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The week’s 5 head-spinning moments

Chef, restaurateur, tech-head?

As if operating a kitchen or dining room weren’t enough, restaurateurs are getting into the tech business.

This week brought news of Robert Irvine’s partnership in an Austin, Texas-based start-up called Humm, which promises to elicit feedback from nine out of 10 customers by offering to collect it at the table. Irvine is no stranger to tech, both as a user and as a spokesperson for companies like Comcast.

The “Restaurant: Impossible” star is hardly alone in lending his name and dollars to a piece of restaurant technology. AJ Gilbert, CEO of Luna Park operator AJacks Restaurants, has launched an inventory-control and costing app called Chefsheet.

Among the investors in Venga, a reservations management system, are Jose Andres and the co-founder of the Lemonade fast-casual chain, Brad Zion.

Apparently the restaurant vets have spotted or created a product they view as well suited to the needs of restaurateurs, based on their personal experiences.  Expect to have your head turned by more affiliations of big-marquee names with upstart tech products. After all, that was how OpenTable got its start.

Sour news indeed

Germ-o-phobes were in need of a neck brace this week after having their heads spun by reports from HuffingtonPost and other media about the lemon slices many restaurants add to glasses of water for flavor and visual appeal. The stories recounted how researchers found the slice of citrus to be a veritable Petri dish of harmful bacteria; 70 percent of the samples surveyed were contaminated with health-threatening pathogens.

Lost in all the hand wringing was a crucial fact: The report that served as the basis for the last flurry of coverage was published in 2007. Huff Post cited the research in its response to present-day queries from consumers.  The data is too ancient to serve as a reliable weather vane for smart chains.

Some stories cited follow-up studies that confirmed those findings. But the bulk of those follow-ups were conducted no more recently than 2012. Heads spun for no reason; the data was old.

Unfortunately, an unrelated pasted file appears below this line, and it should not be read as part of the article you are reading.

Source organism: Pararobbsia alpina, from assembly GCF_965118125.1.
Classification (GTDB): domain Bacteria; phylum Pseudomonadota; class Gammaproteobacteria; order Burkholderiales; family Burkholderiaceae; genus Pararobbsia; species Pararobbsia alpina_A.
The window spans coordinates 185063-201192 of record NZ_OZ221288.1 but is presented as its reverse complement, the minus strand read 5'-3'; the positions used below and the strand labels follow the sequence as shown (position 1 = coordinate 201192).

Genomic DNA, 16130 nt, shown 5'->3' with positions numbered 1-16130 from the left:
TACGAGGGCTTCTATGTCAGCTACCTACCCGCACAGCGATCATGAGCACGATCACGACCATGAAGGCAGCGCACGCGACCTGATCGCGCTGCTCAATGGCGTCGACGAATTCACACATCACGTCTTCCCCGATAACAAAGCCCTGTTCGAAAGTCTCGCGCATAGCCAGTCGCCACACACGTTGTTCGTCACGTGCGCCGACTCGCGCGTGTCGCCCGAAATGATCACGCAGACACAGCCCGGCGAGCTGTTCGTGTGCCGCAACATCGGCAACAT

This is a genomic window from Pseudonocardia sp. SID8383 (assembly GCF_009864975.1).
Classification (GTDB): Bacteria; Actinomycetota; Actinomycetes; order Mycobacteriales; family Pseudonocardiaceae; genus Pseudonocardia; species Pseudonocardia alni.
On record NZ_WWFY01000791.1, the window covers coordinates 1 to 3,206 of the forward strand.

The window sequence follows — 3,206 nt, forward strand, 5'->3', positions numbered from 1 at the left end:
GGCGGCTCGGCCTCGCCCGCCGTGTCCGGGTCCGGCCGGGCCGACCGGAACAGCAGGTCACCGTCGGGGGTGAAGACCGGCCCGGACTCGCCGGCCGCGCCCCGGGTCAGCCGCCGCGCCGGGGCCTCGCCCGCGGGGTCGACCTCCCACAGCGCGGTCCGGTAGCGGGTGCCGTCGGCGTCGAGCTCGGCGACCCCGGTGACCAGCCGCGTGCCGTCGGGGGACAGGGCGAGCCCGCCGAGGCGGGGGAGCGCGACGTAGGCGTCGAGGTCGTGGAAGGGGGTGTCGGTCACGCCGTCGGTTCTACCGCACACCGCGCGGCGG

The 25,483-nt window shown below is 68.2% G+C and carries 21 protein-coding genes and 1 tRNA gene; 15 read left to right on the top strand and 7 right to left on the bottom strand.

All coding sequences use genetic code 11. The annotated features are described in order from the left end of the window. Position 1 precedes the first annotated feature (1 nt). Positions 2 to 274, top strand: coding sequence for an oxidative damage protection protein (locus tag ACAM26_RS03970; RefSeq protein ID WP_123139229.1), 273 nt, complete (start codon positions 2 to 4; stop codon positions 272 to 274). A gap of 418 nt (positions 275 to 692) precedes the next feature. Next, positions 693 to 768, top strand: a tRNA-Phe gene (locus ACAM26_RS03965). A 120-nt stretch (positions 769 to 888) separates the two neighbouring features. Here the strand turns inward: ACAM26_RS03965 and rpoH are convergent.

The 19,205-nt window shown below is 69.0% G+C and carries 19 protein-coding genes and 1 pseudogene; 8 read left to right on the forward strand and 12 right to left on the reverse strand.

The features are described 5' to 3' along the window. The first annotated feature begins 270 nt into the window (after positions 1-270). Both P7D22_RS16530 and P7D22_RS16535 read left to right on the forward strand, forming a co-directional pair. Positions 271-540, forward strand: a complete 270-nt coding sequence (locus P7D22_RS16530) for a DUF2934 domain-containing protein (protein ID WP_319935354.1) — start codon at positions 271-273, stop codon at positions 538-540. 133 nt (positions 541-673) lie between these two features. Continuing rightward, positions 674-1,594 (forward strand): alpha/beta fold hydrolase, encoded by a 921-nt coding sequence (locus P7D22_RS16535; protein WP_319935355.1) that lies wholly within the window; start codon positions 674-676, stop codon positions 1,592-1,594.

Plastic? Fantastic! So’s the dough.

Once again, Starbucks’ release of its most recent financial performance proved to be a leading cause of whiplash. Headlines focused on the chain’s acknowledgement that it was losing traffic in mall locations to online shopping; fewer people were stopping for a latte after popping into a Gap or Abercrombie & Finch because they’re more often clicking on an online catalog and having the products shipped to the house.

The more analytical coverage noted that consumers activated 2 million Starbucks cards per day in the run-up to Christmas, raising the total money loaded onto the electronic wallets to $1.4 billion. That’s business waiting to be transacted.

Presumably, many of those dollars will be spent on Starbucks’ new bakery line, which are provided by the company’s popular Bay Area bakery-café, La Boulange. The third of the Starbucks system that switched to La Boulange-branded products saw sales of items like buns and croissants double.

The news that wasn’t

To my knowledge, Bob Evans Farms is the only publicly owned restaurant chain to have alerted investors that frigid weather in many parts of the country is icing profits.

The family chain said about a week ago that recent severe chills in the Midwest and Northeast had ice-axed more than $3 million off sales projections for the current quarter. The cold also drove up costs by an unanticipated $1 million to $1.5 million, though the nature of the expenditures wasn't disclosed.

The real head-turner here: Where’s everyone else’s alerts? Certainly any chain operating in Atlanta this week had to be adversely and severely affected (except, perhaps, for Taco Bell, which served as a makeshift dormitory for truckers who were stranded on the road, according to news reports.) Look for those weather-damage reports to come in a flurry in the next few weeks.

Who’s eating Chipotle’s veggie item

Sofritas, the vegan item Chipotle Mexican Grill tested in Bay Area stores, now accounts for 3 percent of sales in the 40 percent of the system that now has it on the menu, co-CEO Steve Ells revealed this week. “What’s exciting is that about 40 percent of the Sofritas that we sell are being ordered by people who normally eat meat,” said Ells. He noted that the product will be rolled into more stores as the chain secures larger supplies of the dish’s main ingredient, an organic tofu.

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